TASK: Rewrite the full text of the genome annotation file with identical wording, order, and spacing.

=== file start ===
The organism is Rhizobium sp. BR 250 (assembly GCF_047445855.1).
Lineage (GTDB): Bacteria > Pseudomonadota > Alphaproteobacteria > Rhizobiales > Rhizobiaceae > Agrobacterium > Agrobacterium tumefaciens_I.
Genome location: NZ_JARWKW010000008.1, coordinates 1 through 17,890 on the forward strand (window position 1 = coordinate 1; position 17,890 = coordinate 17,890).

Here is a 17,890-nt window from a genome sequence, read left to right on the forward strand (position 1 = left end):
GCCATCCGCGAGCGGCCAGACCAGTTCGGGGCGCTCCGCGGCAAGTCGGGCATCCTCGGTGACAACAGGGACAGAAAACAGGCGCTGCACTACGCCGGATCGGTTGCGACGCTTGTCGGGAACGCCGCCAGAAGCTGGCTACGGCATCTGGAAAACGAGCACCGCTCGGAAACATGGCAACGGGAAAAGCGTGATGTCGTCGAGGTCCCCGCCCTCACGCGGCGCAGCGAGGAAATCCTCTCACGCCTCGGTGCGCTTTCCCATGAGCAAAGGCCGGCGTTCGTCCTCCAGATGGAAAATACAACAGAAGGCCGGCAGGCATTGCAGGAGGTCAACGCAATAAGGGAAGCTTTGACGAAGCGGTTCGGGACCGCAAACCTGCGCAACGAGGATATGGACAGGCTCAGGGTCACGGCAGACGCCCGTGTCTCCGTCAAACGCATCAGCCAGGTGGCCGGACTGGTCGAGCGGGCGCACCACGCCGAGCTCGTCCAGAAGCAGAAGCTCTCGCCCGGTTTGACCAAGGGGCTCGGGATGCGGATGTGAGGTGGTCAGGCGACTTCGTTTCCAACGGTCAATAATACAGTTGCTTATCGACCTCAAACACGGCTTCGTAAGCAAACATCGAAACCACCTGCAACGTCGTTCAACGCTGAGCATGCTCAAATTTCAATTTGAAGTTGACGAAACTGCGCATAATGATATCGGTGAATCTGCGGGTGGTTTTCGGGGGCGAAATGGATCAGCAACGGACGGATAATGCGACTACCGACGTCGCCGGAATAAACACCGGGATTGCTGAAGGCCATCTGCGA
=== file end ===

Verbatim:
The organism is Rhizobium sp. BR 250 (assembly GCF_047445855.1).
Lineage (GTDB): Bacteria > Pseudomonadota > Alphaproteobacteria > Rhizobiales > Rhizobiaceae > Agrobacterium > Agrobacterium tumefaciens_I.
Genome location: NZ_JARWKW010000008.1, coordinates 1 through 17,890 on the forward strand (window position 1 = coordinate 1; position 17,890 = coordinate 17,890).

Here is a 17,890-nt window from a genome sequence, read left to right on the forward strand (position 1 = left end):
GCCATCCGCGAGCGGCCAGACCAGTTCGGGGCGCTCCGCGGCAAGTCGGGCATCCTCGGTGACAACAGGGACAGAAAACAGGCGCTGCACTACGCCGGATCGGTTGCGACGCTTGTCGGGAACGCCGCCAGAAGCTGGCTACGGCATCTGGAAAACGAGCACCGCTCGGAAACATGGCAACGGGAAAAGCGTGATGTCGTCGAGGTCCCCGCCCTCACGCGGCGCAGCGAGGAAATCCTCTCACGCCTCGGTGCGCTTTCCCATGAGCAAAGGCCGGCGTTCGTCCTCCAGATGGAAAATACAACAGAAGGCCGGCAGGCATTGCAGGAGGTCAACGCAATAAGGGAAGCTTTGACGAAGCGGTTCGGGACCGCAAACCTGCGCAACGAGGATATGGACAGGCTCAGGGTCACGGCAGACGCCCGTGTCTCCGTCAAACGCATCAGCCAGGTGGCCGGACTGGTCGAGCGGGCGCACCACGCCGAGCTCGTCCAGAAGCAGAAGCTCTCGCCCGGTTTGACCAAGGGGCTCGGGATGCGGATGTGAGGTGGTCAGGCGACTTCGTTTCCAACGGTCAATAATACAGTTGCTTATCGACCTCAAACACGGCTTCGTAAGCAAACATCGAAACCACCTGCAACGTCGTTCAACGCTGAGCATGCTCAAATTTCAATTTGAAGTTGACGAAACTGCGCATAATGATATCGGTGAATCTGCGGGTGGTTTTCGGGGGCGAAATGGATCAGCAACGGACGGATAATGCGACTACCGACGTCGCCGGAATAAACACCGGGATTGCTGAAGGCCATCTGCGA